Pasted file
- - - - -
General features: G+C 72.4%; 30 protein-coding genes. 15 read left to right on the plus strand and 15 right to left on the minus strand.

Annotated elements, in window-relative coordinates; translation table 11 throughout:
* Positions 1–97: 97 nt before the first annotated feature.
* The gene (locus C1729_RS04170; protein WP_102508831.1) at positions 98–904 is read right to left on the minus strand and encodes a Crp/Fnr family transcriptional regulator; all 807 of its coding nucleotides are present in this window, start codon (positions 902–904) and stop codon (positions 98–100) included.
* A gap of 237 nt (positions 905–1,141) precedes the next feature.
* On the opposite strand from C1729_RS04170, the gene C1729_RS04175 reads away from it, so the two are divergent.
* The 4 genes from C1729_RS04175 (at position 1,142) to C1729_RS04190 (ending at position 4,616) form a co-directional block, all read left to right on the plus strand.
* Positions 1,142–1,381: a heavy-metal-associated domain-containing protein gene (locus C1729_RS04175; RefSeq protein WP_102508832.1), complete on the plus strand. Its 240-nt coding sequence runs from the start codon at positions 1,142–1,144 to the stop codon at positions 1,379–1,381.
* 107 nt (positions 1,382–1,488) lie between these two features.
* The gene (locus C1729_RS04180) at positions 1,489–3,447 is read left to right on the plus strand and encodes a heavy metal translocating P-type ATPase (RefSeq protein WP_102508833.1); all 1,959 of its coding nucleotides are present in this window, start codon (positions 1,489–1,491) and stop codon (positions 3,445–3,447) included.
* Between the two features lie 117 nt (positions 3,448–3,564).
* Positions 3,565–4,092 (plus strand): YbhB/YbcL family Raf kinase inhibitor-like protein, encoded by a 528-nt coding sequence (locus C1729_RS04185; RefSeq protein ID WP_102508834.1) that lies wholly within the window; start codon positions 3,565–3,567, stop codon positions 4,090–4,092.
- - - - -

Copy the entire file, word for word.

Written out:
General features: G+C 72.4%; 30 protein-coding genes. 15 read left to right on the plus strand and 15 right to left on the minus strand.

Annotated elements, in window-relative coordinates; translation table 11 throughout:
* Positions 1–97: 97 nt before the first annotated feature.
* The gene (locus C1729_RS04170; protein WP_102508831.1) at positions 98–904 is read right to left on the minus strand and encodes a Crp/Fnr family transcriptional regulator; all 807 of its coding nucleotides are present in this window, start codon (positions 902–904) and stop codon (positions 98–100) included.
* A gap of 237 nt (positions 905–1,141) precedes the next feature.
* On the opposite strand from C1729_RS04170, the gene C1729_RS04175 reads away from it, so the two are divergent.
* The 4 genes from C1729_RS04175 (at position 1,142) to C1729_RS04190 (ending at position 4,616) form a co-directional block, all read left to right on the plus strand.
* Positions 1,142–1,381: a heavy-metal-associated domain-containing protein gene (locus C1729_RS04175; RefSeq protein WP_102508832.1), complete on the plus strand. Its 240-nt coding sequence runs from the start codon at positions 1,142–1,144 to the stop codon at positions 1,379–1,381.
* 107 nt (positions 1,382–1,488) lie between these two features.
* The gene (locus C1729_RS04180) at positions 1,489–3,447 is read left to right on the plus strand and encodes a heavy metal translocating P-type ATPase (RefSeq protein WP_102508833.1); all 1,959 of its coding nucleotides are present in this window, start codon (positions 1,489–1,491) and stop codon (positions 3,445–3,447) included.
* Between the two features lie 117 nt (positions 3,448–3,564).
* Positions 3,565–4,092 (plus strand): YbhB/YbcL family Raf kinase inhibitor-like protein, encoded by a 528-nt coding sequence (locus C1729_RS04185; RefSeq protein ID WP_102508834.1) that lies wholly within the window; start codon positions 3,565–3,567, stop codon positions 4,090–4,092.